Additionally, the Court reasoned that bars create a physical environment where “instances of misconduct are likely to take place.” This creates foreseeability on the bar owner to take steps to protect others from injury “regardless of the source of risk.” The Court went further to state that the bar owner’s duty extends to protect the risk that patrons will act unreasonably in a manner that could imperil their own safety. Because of this self-imperil duty, the risk to the plaintiff of harm caused by the harassed, but peaceful patron, could not be deemed unforeseeable as a matter of law. Analyzing the situation after the fact, the Court concluded that there were several things the bar could have done, such as calling the police even though there was no apparent risk of a physical altercation, escorting the troublemaker to his car even though there didn’t appear to be any threat to him, or verifying that the harassed patron had not slipped out to cause harm outside the bar.
Despite this, the Court stated that even though there is a duty to act, the bar owner is not strictly liable for harm. According to the Court’s logic, though, the bar merely has to show to a jury that it acted with reasonable care. This cannot, however, be determined until the case proceeds through years of discovery, depositions, evidence collection, and a trial presented to a jury. So every bar owner must expend the time, effort, and cost of a full trial to plead its case before a jury that it acted reasonably because judges no longer review foreseeability issues, which if judges could review could eliminate cases in which the undisputed evidence shows the bar acted in a manner that was reasonable based on the foreseeable risk known to the business at the time it needed to act.
The Court next addressed the issue of the defendant’s “scope of liability.” The Court noted that scope of liability is also a factual inquiry regarding whether the defendant’s actions were tortious. Thus, the jury must determine whether the type of harm that occurred is among the reasonably foreseeable potential harms that make an actor’s conduct negligent. The Court stated that when there are different plausible characterizations of the range of harms arising from the defendant’s conduct requiring the court to draw an arbitrary line, the jury should decide. In this case, according to the majority opinion, the plaintiff raised a plausible question for the jury as to whether the scope of liability for the defendant was broad enough to encompass any physical altercation within a bar when patrons engage in verbal conflict.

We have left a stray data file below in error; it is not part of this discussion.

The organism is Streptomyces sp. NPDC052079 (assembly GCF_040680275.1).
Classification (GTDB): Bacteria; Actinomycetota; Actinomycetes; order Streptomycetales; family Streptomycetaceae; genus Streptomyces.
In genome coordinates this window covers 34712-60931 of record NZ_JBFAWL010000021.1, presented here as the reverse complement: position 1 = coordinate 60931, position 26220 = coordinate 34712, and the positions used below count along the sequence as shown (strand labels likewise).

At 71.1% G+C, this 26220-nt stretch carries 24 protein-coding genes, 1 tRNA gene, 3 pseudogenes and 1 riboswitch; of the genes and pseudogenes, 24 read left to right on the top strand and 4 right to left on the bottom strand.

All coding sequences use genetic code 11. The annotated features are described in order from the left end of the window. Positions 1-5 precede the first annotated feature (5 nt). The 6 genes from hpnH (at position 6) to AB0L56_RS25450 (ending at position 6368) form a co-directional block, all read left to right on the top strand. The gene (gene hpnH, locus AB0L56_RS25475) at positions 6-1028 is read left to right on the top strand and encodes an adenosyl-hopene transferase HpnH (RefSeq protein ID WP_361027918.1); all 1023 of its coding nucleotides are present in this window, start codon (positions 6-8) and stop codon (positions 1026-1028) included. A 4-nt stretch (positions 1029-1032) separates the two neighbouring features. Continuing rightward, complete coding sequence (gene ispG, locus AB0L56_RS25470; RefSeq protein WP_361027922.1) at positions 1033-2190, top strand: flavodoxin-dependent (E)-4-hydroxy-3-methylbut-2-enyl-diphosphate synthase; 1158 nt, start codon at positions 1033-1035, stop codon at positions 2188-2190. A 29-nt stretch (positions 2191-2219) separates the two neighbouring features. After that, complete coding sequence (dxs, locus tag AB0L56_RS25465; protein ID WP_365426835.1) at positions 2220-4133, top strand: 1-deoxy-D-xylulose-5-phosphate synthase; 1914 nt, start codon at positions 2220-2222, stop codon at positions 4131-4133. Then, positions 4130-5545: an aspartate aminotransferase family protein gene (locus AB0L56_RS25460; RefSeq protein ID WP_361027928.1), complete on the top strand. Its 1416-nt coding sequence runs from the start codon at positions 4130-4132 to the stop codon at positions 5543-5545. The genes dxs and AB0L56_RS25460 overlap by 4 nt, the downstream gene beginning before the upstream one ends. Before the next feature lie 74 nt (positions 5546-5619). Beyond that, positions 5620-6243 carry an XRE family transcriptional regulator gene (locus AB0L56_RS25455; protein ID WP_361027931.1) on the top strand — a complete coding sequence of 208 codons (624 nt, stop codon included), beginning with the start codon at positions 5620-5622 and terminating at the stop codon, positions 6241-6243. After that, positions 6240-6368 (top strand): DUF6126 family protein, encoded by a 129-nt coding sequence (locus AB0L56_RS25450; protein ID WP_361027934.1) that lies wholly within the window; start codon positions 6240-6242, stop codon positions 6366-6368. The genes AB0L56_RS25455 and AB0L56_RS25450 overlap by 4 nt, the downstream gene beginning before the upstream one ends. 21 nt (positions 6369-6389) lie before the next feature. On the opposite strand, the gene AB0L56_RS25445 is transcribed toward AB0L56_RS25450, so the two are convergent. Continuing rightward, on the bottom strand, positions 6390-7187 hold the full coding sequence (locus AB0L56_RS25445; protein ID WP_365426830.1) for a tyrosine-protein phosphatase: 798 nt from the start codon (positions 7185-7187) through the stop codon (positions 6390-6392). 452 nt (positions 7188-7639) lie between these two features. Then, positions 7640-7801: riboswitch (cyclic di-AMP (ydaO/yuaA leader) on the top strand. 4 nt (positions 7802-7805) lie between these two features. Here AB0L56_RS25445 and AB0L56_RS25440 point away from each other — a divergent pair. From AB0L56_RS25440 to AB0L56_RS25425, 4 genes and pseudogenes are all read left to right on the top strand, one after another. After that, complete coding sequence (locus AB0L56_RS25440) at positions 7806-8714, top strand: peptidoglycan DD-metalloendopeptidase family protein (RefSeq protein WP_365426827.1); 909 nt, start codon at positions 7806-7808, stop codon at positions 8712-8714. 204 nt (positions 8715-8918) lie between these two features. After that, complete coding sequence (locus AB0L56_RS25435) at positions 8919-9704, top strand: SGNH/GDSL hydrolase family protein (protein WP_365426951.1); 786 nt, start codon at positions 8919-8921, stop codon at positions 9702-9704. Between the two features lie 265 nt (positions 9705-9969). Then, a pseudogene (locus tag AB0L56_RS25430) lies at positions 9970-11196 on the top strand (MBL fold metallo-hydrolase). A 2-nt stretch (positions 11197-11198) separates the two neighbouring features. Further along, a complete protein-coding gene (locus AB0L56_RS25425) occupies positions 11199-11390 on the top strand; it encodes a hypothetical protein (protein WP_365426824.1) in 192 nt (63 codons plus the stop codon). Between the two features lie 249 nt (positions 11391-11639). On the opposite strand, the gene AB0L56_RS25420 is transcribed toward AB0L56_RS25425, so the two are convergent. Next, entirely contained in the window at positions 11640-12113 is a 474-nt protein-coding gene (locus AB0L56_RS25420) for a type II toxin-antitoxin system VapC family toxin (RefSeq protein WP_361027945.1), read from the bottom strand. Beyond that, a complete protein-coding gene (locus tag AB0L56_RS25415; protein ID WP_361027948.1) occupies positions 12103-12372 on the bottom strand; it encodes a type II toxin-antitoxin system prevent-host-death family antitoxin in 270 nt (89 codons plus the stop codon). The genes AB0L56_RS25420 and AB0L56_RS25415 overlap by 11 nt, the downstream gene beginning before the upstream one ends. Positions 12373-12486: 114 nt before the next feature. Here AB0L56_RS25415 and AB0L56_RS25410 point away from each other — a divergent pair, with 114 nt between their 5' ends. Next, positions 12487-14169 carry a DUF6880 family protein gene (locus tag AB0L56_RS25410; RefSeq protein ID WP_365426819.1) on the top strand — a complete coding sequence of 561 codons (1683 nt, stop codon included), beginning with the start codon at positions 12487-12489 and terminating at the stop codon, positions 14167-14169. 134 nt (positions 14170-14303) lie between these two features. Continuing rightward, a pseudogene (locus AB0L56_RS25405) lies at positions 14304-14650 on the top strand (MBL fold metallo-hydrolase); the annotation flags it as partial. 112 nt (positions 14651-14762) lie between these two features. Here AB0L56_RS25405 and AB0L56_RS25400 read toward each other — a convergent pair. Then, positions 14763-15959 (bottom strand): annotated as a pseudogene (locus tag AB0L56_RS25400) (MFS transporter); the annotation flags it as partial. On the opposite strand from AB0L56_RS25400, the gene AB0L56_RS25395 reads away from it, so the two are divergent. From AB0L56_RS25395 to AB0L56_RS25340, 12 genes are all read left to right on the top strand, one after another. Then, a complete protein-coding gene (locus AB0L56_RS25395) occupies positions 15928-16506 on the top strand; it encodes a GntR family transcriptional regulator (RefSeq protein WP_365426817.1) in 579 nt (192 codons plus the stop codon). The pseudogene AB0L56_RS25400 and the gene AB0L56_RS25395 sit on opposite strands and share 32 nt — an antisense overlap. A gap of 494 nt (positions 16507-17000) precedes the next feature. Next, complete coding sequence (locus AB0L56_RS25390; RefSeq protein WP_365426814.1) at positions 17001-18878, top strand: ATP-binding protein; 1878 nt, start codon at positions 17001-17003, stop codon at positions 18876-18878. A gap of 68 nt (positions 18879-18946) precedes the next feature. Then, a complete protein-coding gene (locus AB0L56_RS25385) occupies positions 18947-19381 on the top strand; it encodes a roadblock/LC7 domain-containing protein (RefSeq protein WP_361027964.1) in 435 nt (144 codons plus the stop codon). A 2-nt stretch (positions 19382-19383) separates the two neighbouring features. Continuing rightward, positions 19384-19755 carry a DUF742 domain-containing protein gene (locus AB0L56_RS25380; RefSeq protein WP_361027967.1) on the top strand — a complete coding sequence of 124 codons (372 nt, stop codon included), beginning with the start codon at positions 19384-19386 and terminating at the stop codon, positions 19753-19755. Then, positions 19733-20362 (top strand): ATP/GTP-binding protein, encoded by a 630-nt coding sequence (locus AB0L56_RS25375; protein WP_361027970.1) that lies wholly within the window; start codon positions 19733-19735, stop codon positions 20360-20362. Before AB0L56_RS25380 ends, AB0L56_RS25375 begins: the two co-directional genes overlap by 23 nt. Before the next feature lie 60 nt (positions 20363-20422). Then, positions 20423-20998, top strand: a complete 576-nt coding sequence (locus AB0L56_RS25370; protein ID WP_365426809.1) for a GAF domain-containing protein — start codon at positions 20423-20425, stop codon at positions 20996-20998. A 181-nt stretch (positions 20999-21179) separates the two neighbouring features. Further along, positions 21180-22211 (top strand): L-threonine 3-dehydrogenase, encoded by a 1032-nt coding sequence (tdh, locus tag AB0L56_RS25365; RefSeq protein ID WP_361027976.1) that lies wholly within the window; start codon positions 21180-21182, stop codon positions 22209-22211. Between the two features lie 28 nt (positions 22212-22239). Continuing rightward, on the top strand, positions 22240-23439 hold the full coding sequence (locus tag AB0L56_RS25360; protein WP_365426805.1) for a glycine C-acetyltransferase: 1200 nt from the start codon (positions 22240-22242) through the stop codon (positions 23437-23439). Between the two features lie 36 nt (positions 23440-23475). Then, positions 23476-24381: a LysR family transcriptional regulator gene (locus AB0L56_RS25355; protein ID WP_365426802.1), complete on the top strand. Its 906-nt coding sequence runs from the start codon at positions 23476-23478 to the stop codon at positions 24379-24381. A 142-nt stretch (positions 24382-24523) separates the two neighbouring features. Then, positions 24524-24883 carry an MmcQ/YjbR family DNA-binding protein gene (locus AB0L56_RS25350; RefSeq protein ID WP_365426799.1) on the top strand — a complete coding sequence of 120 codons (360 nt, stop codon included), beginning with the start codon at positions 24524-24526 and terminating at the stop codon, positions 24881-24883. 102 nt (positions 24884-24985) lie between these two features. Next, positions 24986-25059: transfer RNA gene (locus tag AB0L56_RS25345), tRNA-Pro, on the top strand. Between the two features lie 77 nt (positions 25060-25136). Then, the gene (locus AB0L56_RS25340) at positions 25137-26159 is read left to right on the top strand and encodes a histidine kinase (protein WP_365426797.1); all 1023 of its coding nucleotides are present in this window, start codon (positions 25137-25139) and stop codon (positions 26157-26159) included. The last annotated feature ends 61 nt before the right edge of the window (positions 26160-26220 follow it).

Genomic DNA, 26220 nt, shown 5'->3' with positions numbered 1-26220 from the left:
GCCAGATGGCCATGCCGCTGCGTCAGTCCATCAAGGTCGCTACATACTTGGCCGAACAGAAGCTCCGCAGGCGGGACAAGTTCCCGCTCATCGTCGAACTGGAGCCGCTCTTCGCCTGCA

A dissent was filed in this case arguing that summary judgment should have been granted because the undisputed facts in this case showed the bar kicked out the troublemaker and there was no indication of any need for further actions.
With the further clarification and expansion of the reasonable care standard and the issue of foreseeability being left to the decision of the jury, defendants (and potential defendants) are left with no clear idea of what they should do in a particular case or whether they must do everything to prevent something – no matter how remote. Is it fair to defendants that the only way to determine whether their actions were tortious- no matter how remote the harm might have been- is to bear the expense of a trial and be told after expending these resources that what they did was enough? If personal injury cases must always be decided by the jury, then how do businesses, landowners, and citizens do the right thing to prevent harm if the right thing is never known until years after the incident? While the idea that juries should decide these matters can be seductive, it simply does not promote the principle that people should know what behavior is acceptable at the time the risk of injury becomes foreseeable to them. By removing foreseeability from the implementation of a duty, no one can really be sure how or when they should act. The practical effect of the Court’s approach to tort law is that there is no way to advise businesses, landowners, or individuals about clear expectations of their responsibility to others. Such parties are left with the need to constantly look over their shoulder in case some remote risk is missed or some possible action was not taken to prevent a risk. Hoyt v. Gutterz Bowl & Lounge, L.L.C., No. 11-0085, 2013 Iowa Sup. LEXIS 33 (Iowa Sup. Ct. Apr. 5, 2013).